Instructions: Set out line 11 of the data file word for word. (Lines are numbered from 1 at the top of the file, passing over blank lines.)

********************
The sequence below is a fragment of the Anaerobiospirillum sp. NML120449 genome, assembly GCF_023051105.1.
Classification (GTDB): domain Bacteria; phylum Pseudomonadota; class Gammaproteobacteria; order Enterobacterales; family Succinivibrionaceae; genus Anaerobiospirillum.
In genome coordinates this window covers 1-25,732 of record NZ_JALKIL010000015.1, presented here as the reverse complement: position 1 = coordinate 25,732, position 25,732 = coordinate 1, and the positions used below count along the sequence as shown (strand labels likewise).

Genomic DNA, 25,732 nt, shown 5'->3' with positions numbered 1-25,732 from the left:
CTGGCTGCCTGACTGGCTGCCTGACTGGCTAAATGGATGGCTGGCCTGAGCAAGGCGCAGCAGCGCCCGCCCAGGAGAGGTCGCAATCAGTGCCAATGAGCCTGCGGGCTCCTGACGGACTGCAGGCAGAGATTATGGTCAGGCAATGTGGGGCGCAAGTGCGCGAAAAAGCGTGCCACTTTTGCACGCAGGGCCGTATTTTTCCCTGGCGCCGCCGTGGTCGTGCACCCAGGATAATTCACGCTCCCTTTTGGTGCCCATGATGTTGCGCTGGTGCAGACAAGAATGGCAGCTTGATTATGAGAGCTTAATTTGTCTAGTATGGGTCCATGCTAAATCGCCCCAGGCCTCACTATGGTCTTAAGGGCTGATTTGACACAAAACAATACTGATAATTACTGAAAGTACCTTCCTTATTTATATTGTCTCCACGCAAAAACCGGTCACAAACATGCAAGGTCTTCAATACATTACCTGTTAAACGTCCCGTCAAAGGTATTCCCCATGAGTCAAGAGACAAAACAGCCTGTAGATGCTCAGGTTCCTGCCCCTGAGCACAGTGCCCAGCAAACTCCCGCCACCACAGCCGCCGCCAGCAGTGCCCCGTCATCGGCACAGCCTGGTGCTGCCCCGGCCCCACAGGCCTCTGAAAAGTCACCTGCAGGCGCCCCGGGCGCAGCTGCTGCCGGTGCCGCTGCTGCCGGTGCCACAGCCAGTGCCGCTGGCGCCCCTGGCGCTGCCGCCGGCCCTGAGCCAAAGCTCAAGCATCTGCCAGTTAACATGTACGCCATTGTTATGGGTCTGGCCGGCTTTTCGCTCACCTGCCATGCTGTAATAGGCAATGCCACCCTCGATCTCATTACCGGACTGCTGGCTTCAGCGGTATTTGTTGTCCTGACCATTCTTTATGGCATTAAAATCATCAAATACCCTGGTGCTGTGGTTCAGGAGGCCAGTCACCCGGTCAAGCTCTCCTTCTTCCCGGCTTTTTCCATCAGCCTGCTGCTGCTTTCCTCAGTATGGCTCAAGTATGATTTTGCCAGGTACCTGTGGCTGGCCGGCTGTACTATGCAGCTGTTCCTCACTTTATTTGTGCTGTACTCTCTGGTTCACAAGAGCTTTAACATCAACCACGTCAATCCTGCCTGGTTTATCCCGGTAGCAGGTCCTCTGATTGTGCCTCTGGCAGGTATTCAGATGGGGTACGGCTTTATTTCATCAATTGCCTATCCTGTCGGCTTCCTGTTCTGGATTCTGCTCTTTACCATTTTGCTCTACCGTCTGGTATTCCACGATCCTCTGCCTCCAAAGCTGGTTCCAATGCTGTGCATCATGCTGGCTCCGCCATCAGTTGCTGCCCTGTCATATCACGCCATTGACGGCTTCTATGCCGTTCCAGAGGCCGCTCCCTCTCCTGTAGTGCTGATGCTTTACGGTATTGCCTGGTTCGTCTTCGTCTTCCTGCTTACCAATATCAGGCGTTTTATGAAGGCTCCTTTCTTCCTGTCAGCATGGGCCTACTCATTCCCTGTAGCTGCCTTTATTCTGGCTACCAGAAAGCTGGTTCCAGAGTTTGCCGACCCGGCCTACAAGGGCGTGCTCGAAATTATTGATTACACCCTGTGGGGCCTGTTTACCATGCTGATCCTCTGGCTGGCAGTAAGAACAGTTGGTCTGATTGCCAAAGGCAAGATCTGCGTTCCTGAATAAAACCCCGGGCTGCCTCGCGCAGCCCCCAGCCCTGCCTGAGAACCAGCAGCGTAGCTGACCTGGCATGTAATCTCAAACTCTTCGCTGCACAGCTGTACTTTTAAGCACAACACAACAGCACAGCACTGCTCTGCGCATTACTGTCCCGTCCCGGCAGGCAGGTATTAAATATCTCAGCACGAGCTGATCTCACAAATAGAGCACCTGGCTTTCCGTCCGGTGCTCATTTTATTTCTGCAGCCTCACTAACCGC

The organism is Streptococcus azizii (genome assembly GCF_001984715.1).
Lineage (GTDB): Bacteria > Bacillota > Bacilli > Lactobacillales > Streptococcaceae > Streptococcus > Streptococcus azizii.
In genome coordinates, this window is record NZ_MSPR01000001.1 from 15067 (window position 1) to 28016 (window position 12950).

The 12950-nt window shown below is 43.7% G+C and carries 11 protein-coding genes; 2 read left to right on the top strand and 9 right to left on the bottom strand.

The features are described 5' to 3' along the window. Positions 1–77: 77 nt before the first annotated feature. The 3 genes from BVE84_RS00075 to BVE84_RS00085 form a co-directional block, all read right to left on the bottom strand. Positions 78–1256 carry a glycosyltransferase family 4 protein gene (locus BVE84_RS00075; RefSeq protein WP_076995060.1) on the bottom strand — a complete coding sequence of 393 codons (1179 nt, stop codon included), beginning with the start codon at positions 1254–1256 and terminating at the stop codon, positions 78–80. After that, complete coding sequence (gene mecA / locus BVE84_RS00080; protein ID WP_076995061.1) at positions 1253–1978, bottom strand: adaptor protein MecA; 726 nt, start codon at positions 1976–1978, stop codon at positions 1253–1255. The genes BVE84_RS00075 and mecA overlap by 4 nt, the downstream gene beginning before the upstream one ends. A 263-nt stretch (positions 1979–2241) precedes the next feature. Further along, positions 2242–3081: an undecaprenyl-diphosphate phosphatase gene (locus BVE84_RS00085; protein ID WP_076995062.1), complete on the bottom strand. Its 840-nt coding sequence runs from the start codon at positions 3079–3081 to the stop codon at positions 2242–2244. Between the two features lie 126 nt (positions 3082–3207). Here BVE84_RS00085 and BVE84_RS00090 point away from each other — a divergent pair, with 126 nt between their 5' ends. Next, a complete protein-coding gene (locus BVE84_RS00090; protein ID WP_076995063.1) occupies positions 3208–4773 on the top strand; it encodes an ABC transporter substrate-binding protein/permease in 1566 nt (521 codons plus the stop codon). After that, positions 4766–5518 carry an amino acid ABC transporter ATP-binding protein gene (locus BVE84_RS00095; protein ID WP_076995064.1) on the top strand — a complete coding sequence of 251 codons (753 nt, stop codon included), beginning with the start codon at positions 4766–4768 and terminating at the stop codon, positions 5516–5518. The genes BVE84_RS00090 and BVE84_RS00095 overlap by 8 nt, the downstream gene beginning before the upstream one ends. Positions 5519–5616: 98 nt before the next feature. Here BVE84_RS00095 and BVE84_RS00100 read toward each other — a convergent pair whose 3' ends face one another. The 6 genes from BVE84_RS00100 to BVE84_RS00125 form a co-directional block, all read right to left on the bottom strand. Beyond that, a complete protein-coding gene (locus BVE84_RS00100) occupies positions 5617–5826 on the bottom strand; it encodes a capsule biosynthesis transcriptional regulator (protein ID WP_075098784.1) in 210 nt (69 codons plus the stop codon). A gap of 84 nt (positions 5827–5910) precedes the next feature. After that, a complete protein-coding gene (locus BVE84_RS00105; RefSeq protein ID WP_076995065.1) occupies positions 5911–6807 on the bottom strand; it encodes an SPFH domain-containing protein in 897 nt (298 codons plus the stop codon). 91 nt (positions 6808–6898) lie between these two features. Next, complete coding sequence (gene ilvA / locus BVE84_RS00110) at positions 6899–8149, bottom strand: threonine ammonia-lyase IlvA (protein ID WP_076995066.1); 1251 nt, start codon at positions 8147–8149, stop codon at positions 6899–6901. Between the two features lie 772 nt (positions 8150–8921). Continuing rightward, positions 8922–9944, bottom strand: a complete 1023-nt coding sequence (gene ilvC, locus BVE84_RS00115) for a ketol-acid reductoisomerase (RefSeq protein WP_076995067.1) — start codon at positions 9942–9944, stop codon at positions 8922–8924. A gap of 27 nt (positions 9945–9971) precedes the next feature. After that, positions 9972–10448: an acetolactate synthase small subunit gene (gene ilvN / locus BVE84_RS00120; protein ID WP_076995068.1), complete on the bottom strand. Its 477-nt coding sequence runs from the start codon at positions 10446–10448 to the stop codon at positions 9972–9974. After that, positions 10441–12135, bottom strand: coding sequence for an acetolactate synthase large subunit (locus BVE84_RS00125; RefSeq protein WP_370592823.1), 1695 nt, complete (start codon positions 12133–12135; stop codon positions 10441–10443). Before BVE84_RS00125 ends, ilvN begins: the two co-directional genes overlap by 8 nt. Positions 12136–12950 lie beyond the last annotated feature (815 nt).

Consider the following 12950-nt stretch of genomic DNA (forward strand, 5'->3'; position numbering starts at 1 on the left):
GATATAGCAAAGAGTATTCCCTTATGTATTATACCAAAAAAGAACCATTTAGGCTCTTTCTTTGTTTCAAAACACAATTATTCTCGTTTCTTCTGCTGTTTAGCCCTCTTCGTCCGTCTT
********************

Consider the following 12950-nt stretch of genomic DNA (forward strand, 5'->3'; position numbering starts at 1 on the left):